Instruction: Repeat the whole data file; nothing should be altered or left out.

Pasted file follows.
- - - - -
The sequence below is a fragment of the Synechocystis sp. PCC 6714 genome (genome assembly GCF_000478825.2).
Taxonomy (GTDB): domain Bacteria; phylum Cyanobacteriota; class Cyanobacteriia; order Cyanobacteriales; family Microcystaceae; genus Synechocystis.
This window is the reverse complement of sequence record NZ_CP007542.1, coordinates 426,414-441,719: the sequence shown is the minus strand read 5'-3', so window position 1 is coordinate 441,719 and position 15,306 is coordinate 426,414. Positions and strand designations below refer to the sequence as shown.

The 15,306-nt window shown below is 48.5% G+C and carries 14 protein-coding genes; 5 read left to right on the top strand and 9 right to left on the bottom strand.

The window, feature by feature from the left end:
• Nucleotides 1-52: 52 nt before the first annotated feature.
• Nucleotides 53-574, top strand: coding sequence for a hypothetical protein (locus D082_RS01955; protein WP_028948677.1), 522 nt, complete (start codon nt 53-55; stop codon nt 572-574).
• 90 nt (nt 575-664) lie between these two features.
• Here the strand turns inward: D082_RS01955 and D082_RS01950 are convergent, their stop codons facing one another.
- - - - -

The sequence below is a fragment of the Synechocystis sp. PCC 6714 genome (genome assembly GCF_000478825.2).
Taxonomy (GTDB): domain Bacteria; phylum Cyanobacteriota; class Cyanobacteriia; order Cyanobacteriales; family Microcystaceae; genus Synechocystis.
This window is the reverse complement of sequence record NZ_CP007542.1, coordinates 426,414-441,719: the sequence shown is the minus strand read 5'-3', so window position 1 is coordinate 441,719 and position 15,306 is coordinate 426,414. Positions and strand designations below refer to the sequence as shown.

The 15,306-nt window shown below is 48.5% G+C and carries 14 protein-coding genes; 5 read left to right on the top strand and 9 right to left on the bottom strand.

The window, feature by feature from the left end:
• Nucleotides 1-52: 52 nt before the first annotated feature.
• Nucleotides 53-574, top strand: coding sequence for a hypothetical protein (locus D082_RS01955; protein WP_028948677.1), 522 nt, complete (start codon nt 53-55; stop codon nt 572-574).
• 90 nt (nt 575-664) lie between these two features.
• Here the strand turns inward: D082_RS01955 and D082_RS01950 are convergent, their stop codons facing one another.